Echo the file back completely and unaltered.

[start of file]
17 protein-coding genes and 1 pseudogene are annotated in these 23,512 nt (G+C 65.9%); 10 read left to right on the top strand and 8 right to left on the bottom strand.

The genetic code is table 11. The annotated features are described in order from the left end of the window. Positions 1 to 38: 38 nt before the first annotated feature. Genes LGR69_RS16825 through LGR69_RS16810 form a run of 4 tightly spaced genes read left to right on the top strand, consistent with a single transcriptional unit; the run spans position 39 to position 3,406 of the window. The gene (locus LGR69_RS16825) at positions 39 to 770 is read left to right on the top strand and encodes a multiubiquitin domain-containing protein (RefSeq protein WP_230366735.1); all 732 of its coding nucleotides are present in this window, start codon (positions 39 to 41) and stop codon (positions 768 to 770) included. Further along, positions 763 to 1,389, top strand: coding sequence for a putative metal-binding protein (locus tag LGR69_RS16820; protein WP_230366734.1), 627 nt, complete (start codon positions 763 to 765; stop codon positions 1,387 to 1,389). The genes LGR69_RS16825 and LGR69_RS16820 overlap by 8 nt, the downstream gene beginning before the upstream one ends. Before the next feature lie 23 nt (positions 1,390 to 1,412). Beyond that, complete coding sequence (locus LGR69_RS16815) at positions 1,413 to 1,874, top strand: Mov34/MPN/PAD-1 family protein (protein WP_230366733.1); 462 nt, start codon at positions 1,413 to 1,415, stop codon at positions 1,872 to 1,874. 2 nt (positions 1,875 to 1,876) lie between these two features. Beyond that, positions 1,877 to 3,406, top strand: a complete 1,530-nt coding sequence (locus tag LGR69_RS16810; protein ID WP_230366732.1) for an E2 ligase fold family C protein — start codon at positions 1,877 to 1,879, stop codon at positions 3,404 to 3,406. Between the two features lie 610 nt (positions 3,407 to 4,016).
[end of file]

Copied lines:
17 protein-coding genes and 1 pseudogene are annotated in these 23,512 nt (G+C 65.9%); 10 read left to right on the top strand and 8 right to left on the bottom strand.

The genetic code is table 11. The annotated features are described in order from the left end of the window. Positions 1 to 38: 38 nt before the first annotated feature. Genes LGR69_RS16825 through LGR69_RS16810 form a run of 4 tightly spaced genes read left to right on the top strand, consistent with a single transcriptional unit; the run spans position 39 to position 3,406 of the window. The gene (locus LGR69_RS16825) at positions 39 to 770 is read left to right on the top strand and encodes a multiubiquitin domain-containing protein (RefSeq protein WP_230366735.1); all 732 of its coding nucleotides are present in this window, start codon (positions 39 to 41) and stop codon (positions 768 to 770) included. Further along, positions 763 to 1,389, top strand: coding sequence for a putative metal-binding protein (locus tag LGR69_RS16820; protein WP_230366734.1), 627 nt, complete (start codon positions 763 to 765; stop codon positions 1,387 to 1,389). The genes LGR69_RS16825 and LGR69_RS16820 overlap by 8 nt, the downstream gene beginning before the upstream one ends. Before the next feature lie 23 nt (positions 1,390 to 1,412). Beyond that, complete coding sequence (locus LGR69_RS16815) at positions 1,413 to 1,874, top strand: Mov34/MPN/PAD-1 family protein (protein WP_230366733.1); 462 nt, start codon at positions 1,413 to 1,415, stop codon at positions 1,872 to 1,874. 2 nt (positions 1,875 to 1,876) lie between these two features. Beyond that, positions 1,877 to 3,406, top strand: a complete 1,530-nt coding sequence (locus tag LGR69_RS16810; protein ID WP_230366732.1) for an E2 ligase fold family C protein — start codon at positions 1,877 to 1,879, stop codon at positions 3,404 to 3,406. Between the two features lie 610 nt (positions 3,407 to 4,016).